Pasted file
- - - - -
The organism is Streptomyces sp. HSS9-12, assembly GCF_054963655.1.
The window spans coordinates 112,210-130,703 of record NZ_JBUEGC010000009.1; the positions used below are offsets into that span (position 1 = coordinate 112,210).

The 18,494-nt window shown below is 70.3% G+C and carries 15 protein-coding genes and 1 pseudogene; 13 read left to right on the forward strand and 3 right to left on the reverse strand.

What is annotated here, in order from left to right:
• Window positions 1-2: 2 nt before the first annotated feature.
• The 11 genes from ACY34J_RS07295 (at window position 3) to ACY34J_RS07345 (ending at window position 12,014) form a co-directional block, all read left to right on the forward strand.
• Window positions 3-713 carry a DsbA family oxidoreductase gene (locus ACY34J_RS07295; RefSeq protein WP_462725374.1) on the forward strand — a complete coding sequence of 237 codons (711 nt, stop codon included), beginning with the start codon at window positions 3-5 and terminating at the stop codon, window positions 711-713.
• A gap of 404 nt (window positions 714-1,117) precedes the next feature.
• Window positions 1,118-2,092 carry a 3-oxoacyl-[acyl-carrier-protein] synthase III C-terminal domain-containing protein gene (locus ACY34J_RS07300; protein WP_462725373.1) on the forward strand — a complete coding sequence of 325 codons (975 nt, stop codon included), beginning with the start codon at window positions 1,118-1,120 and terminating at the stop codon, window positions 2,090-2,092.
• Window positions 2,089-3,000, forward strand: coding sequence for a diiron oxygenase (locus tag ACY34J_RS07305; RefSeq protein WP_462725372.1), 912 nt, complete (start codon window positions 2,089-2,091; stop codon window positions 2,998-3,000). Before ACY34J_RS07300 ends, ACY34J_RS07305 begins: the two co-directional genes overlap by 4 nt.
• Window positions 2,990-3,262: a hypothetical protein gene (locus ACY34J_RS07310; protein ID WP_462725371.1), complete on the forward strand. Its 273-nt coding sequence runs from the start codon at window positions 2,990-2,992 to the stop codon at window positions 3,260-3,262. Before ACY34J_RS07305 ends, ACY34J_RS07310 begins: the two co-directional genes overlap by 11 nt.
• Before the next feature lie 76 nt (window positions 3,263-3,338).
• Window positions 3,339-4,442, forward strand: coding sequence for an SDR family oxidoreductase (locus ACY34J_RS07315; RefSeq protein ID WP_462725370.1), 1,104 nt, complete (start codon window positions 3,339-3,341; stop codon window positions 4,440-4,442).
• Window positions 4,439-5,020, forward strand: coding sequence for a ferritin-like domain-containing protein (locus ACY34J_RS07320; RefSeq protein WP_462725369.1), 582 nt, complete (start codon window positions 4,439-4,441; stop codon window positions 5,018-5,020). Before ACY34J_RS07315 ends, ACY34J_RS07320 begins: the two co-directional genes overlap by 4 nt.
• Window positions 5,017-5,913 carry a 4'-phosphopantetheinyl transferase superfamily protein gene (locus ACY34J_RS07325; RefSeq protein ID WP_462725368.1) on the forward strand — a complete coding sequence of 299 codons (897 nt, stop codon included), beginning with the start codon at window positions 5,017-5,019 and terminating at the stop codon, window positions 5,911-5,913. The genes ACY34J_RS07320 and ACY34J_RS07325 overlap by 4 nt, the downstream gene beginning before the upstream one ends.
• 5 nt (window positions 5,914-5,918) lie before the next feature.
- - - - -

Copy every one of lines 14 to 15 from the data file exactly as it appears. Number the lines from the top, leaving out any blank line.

• Window positions 4,439-5,020, forward strand: coding sequence for a ferritin-like domain-containing protein (locus ACY34J_RS07320; RefSeq protein WP_462725369.1), 582 nt, complete (start codon window positions 4,439-4,441; stop codon window positions 5,018-5,020). Before ACY34J_RS07315 ends, ACY34J_RS07320 begins: the two co-directional genes overlap by 4 nt.
• Window positions 5,017-5,913 carry a 4'-phosphopantetheinyl transferase superfamily protein gene (locus ACY34J_RS07325; RefSeq protein ID WP_462725368.1) on the forward strand — a complete coding sequence of 299 codons (897 nt, stop codon included), beginning with the start codon at window positions 5,017-5,019 and terminating at the stop codon, window positions 5,911-5,913. The genes ACY34J_RS07320 and ACY34J_RS07325 overlap by 4 nt, the downstream gene beginning before the upstream one ends.